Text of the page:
‘MAKING AND KEEPING HEALTHY NEW YEAR’S RESOLUTIONS’
If you are the type of person who makes but never keeps New Year’s resolutions, maybe it’s time ask yourself the following questions. What is my motivation for making them? Do I feel guilty each year when I make them and don’t keep them? Do I even need to make News Years resolutions?
If your motivations are good ones, but you don’t keep them you’re setting yourself up for failure, so maybe it would be better just not to make them. I could play out several scenarios in answer to the above, but that would be more than anyone would be willing to read, so ask yourself the above, then read the ideas below.
Don’t abandon your resolutions because you have broken them in the past. Why not simply readjust the type and number of goals you are setting for yourself.
Be realistic. A resolution to run a marathon by the time the weather breaks is likely unrealistic if you haven’t been running and conditioning before this reading. Pick safe, attainable goals with a realistic time frame.
Don’t make too many resolutions. Pick one- five resolutions, prioritize them, set reasonable time frames for completion and allow for some ups and downs along the way.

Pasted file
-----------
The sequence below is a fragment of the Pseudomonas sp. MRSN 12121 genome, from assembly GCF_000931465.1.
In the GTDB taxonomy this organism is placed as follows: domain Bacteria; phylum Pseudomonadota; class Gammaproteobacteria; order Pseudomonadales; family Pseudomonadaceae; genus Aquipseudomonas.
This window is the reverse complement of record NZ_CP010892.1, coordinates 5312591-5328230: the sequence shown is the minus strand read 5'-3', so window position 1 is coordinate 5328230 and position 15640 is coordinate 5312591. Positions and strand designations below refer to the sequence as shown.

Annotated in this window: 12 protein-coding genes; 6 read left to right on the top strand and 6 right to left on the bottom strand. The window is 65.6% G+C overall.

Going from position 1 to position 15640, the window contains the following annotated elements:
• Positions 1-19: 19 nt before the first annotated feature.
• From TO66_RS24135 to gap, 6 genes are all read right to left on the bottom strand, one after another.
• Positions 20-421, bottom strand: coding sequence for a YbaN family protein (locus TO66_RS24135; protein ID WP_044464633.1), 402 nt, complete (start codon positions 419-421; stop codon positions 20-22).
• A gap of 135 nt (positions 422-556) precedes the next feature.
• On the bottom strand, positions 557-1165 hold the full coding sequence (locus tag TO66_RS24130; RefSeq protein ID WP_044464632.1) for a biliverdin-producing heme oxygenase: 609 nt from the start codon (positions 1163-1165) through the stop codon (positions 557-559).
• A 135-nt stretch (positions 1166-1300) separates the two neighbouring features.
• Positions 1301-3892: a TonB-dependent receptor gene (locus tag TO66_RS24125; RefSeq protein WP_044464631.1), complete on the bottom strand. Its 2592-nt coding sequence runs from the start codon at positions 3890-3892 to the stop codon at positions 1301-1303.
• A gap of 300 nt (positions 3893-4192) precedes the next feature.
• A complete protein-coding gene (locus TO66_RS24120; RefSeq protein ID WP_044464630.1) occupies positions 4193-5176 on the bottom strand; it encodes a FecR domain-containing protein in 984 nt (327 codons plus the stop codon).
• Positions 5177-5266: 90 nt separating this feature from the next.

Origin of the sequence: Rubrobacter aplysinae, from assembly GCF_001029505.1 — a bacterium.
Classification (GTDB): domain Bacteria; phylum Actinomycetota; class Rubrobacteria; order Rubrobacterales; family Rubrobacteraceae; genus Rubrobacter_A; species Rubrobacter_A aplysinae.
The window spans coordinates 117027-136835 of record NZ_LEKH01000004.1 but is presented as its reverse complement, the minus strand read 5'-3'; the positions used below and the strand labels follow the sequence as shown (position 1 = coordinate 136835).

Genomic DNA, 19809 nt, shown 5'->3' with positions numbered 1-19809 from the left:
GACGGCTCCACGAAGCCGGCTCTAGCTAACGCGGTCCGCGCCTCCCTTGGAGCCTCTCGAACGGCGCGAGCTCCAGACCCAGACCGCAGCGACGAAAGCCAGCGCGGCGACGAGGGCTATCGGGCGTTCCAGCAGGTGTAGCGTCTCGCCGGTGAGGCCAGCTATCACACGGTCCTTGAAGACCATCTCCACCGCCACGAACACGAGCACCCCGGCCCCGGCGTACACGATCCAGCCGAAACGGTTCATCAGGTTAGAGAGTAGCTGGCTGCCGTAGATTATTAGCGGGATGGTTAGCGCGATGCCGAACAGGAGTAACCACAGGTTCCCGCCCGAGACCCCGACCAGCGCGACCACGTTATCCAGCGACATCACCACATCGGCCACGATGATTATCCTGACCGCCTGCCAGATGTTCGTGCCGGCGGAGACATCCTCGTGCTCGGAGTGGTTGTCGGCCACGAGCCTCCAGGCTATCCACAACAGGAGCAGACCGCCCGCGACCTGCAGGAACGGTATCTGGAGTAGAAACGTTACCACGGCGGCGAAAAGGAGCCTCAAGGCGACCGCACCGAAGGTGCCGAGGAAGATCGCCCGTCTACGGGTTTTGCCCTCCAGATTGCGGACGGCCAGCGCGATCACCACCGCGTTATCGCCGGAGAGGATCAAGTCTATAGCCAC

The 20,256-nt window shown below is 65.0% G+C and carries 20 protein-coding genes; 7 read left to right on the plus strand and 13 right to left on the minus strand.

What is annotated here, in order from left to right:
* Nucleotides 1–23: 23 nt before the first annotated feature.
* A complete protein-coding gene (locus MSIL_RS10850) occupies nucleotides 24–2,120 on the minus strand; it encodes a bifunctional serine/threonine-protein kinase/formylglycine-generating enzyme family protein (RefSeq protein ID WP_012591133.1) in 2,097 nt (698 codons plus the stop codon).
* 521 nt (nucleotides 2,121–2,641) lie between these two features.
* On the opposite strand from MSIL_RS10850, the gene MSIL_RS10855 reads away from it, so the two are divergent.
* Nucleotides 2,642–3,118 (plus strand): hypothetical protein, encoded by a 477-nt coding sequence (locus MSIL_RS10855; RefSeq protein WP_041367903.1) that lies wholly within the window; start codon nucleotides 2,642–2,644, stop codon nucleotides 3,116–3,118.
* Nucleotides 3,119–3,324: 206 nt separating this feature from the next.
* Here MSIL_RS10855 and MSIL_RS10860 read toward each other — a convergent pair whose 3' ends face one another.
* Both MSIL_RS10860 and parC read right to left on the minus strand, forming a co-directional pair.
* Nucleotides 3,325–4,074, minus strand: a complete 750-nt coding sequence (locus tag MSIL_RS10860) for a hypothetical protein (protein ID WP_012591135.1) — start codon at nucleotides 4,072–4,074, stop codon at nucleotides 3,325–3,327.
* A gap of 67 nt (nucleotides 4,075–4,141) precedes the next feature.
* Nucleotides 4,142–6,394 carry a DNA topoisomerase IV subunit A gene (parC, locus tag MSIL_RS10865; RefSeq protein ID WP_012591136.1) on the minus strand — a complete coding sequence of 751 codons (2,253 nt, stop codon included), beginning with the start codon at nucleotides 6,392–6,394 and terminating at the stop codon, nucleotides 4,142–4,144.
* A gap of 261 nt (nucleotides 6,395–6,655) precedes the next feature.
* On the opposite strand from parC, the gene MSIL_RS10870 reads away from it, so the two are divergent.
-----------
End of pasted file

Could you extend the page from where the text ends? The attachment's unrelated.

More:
Make sure your resolutions are based upon things you can control and change. Yes, you can take a kinder gentler approach with your spouse and children, but you cannot control their behavior or responses. This is a common resolution that fails. If you make this resolution understand that you can change your behavior and hopefully you will see a change if theirs, but the completion of your resolution should not be based on the idea that I am going to get them to behave differently towards me.
Try setting a resolution that is based on your own wishes, desires and dreams. So many times a resolution begins with something we see in ourselves that we dislike. It starts with giving ourselves a strict talking to that we might give our kids- scolding and gnashing. These are more doomed to failure. When you go after what’s truly in your heart the universe really does conspire to give you the things we want when you ask for them.
Your resolutions should contain short, medium and long-range goals. Decide where you’d like to be in three or six months, and check in on yourself. Achieving these smaller goals gives you the sense of accomplishment you need to keep the momentum for longer bigger projects.
Talk with your friends. Rely on your friends to support you in your resolutions, and do the same for them.
And lastly, if you do not succeed, don’t beat up on yourself, just reassess, make the necessary adjustments and go on. Happy New Year. Till next time, Rebecca